A new book has a controversial claim: if your organization isn’t succeeding, the problem isn’t strategy, it’s people. More specifically, it’s getting everyone on the same page, following the same strategy toward the same goal.
In an article in the Harvard Business Review, author Peter Bregman discusses how to align everyone in the organization into what they call the “Big Arrow,” so each member of the team is laser focused on performing their role. This, of course, beats everyone gunning in a different direction.
Bregman says defining and executing strategy has been the focus of his research for more than 25 years.
You might be talking about strategy with employees on a daily basis. And that’s a good start. But Bregman says it’s not enough.
“Strategy development and communication are about knowing something, [while] strategy execution is about doing something. And the gap between what you know and what you do is often huge. Add in the necessity of having everyone acting in alignment with each other, and it gets even huger.”
Even at organizations that appear to be well run, people are often working at cross-purposes. It’s easy for employees to stay in their bubbles, working on what they individually deem to be important. It’s more difficult for people to sacrifice their egos a bit and collaborate effectively.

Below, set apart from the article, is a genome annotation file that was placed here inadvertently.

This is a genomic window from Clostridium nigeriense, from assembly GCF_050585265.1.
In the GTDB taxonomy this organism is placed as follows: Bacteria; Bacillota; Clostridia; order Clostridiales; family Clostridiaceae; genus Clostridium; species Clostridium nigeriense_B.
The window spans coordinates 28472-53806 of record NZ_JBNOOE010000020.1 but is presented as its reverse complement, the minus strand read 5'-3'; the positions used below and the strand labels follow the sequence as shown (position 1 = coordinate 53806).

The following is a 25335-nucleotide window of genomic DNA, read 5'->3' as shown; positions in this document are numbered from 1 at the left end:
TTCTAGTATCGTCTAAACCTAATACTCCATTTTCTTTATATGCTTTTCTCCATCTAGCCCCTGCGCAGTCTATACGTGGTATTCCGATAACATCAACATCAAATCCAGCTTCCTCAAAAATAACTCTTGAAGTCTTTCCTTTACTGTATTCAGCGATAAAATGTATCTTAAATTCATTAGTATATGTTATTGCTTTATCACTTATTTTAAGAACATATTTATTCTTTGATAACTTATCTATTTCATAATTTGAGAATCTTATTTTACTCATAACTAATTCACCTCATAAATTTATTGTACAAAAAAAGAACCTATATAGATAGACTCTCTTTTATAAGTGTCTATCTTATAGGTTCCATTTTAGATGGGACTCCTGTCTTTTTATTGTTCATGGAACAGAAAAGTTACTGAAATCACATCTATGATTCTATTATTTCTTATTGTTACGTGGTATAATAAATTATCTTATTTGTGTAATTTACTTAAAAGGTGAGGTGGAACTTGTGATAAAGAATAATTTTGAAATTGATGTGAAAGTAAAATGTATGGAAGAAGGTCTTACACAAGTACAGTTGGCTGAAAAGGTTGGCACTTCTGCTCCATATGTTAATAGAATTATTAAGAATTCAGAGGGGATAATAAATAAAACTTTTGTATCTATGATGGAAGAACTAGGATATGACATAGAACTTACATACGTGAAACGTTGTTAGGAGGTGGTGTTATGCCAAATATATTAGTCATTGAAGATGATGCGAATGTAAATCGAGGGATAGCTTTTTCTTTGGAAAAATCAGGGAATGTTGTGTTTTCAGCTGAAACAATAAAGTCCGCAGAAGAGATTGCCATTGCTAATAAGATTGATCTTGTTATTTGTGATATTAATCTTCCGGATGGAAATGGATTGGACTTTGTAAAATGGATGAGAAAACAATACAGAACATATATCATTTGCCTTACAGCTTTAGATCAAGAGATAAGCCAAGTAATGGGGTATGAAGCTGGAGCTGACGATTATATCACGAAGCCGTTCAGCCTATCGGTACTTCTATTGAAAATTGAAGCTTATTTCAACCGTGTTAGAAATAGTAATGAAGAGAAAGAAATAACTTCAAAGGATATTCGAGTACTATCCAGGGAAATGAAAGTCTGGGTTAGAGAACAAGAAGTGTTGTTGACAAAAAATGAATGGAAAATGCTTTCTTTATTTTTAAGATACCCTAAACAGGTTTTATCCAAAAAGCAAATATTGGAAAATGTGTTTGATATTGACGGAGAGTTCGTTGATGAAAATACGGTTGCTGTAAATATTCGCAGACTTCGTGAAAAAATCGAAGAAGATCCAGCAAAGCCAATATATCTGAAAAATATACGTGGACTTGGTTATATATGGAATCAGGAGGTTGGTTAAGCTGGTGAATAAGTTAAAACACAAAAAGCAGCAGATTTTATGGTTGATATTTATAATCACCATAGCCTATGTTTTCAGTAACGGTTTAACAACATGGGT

Consider the results we found in our Employee Engagement Report: the top factor holding employees back from fulfilling their potential is their colleagues dropping the ball.
Bregman says it’s important for leaders to align themselves first. What’s the single most crucial business outcome for the next year? Figuring out where you need to direct your focus is critical in developing a “Big Arrow” strategy.
Once you’ve determined your approach, it’s time to figure out which behaviors are needed to achieve your goal. Who will be the top few individuals most responsible for overseeing this throughout the organization? What tools do they need to execute the strategy? How will the strategy be communicated at every level? How will employees be held accountable for executing it?
It’s easy for organizations to select a number of different goals and strategies and then approach each halfheartedly. But selecting a single goal with a single strategy and focusing all your resources on it is more difficult.
When done correctly, however, the results aren’t just good for the bottom line. One consistent thing we’ve seen at TINYpulse is that employees want to work for goal-oriented organizations making an impact in their respective market sectors and communities. In this light, focusing your company’s energy in the same direction is a key tool in improving employee retention too.